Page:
After an exceptionally long winter and shortened spring, Orioles baseball is back.
The Orioles play their first game of the 2022 season Friday against the Tampa Bay Rays, opening a 162-game slate that for a time didn’t seem as if it would reach that tally. Like all teams, Baltimore waited out Major League Baseball’s 99-day lockout this offseason before major league players could report to spring training, which was two weeks shorter than normal. The result was a delayed opening day and a handful of games crammed into the schedule, but it’s a grand improvement from 2020′s 60-game schedule amid the coronavirus pandemic, the effects of which lingered into the early portion of 2021.
“It’s the first time in three years that we felt like we’ve got real, unrestricted baseball ahead of us after a lot of events that have interfered with the sport since the beginning of 2020,” Orioles executive vice president and general manager Mike Elias said Thursday.
For those who perhaps stopped paying attention during the lockout — or perhaps after last year’s 162nd game — here’s what you need to know about the Orioles’ 2022 season.
The prospects are coming.
Don’t go looking for them on the opening day roster, but this figures to be the year a good chunk of the Orioles’ well-hyped farm system reaches the majors.
Catcher Adley Rutschman might have been on the season-opening roster if not for the right tricep strain he suffered just before major league camp last month, but once healthy, it might not take him long to prove he belongs at Camden Yards. By the time he joins Triple-A Norfolk’s roster, it will likely also feature fellow top-25 prospects Grayson Rodriguez, Kyle Stowers, Kyle Bradish, Terrin Vavra, Kevin Smith and Yusniel Diaz, all of whom could make their major league debuts this season.
“We’re sitting on top of the best minor league system in baseball,” Elias said, “and those players are getting closer and closer to joining Camden Yards.”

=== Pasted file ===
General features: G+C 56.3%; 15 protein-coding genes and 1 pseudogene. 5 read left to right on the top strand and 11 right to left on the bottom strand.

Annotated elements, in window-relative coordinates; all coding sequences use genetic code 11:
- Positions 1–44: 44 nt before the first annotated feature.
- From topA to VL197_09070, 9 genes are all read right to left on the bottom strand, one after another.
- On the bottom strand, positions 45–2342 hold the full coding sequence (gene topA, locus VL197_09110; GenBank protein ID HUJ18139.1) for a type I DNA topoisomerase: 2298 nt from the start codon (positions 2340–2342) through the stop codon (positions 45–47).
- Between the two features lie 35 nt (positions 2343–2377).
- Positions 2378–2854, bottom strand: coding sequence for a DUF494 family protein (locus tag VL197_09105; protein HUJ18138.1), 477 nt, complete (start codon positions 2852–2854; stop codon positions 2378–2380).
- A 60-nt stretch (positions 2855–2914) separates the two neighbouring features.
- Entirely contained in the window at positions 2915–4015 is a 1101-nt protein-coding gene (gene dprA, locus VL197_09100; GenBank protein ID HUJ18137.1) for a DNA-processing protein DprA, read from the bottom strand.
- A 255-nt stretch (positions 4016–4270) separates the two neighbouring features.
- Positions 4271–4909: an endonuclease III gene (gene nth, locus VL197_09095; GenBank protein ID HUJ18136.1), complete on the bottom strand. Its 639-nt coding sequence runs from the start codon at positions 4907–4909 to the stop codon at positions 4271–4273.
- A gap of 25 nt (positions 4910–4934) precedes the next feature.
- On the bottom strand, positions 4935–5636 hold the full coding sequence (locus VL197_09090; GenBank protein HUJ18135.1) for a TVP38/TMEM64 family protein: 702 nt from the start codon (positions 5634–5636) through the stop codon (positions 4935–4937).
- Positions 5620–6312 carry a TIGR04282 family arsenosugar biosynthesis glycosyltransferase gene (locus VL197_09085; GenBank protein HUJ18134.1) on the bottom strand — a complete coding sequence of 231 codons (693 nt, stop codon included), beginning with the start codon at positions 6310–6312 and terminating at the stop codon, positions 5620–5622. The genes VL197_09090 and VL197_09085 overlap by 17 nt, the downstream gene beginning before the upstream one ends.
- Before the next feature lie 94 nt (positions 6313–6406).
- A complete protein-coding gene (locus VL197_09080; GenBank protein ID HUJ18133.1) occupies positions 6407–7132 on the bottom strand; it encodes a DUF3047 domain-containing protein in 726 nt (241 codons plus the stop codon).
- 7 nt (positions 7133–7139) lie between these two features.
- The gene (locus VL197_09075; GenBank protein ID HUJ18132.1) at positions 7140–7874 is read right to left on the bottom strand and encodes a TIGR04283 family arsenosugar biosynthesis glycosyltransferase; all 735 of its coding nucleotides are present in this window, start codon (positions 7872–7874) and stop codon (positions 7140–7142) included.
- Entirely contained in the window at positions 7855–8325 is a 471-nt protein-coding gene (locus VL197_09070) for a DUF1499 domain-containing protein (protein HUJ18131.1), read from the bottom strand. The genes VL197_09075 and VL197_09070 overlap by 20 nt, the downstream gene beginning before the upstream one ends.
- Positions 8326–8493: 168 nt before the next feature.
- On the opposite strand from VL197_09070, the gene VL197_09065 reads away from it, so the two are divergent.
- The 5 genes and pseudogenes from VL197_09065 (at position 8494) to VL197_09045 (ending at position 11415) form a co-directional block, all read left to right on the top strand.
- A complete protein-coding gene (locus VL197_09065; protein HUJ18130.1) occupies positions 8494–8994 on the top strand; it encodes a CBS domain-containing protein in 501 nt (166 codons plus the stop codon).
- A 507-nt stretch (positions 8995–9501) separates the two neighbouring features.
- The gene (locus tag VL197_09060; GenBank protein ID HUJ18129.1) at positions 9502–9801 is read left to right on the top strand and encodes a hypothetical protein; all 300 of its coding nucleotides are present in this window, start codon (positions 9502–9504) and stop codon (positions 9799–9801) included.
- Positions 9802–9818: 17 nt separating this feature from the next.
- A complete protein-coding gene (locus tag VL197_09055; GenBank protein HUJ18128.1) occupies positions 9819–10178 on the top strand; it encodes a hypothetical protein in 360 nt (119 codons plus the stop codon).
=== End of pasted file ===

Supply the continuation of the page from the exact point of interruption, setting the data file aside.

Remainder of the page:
The lineup could be potent …
Although the Orioles are waiting for that prospect group to arrive, there’s already some potential pieces of their future in place.
Center fielder Cedric Mullins is coming off the first 30-homer, 30-steal season in Orioles history and finished in the top 10 of American League Most Valuable Player voting. First baseman Ryan Mountcastle slugged 33 home runs, a franchise record for a rookie. After a couple of early-season hamstring strains, left fielder Austin Hays stayed healthy and had another strong September.
Add in Trey Mancini and Anthony Santander, who preceded Mullins as Most Valuable Oriole recipients, and the upper half of the Orioles’ lineup will be solid on a nightly basis. Rutschman’s eventual ascension paired with potential breakouts from infielders Ramón Urías and Jorge Mateo will deepen it further. Veterans Rougned Odor and Robinson Chirinos will also add some established presences to a lineup that has lacked them in recent years.
… but pitching remains a problem.
Left-hander John Means will make his second straight season-opening start, coming off a year in which he was one of baseball’s best pitchers through two months and threw a no-hitter. But the rest of the pitching staff is loaded with questions.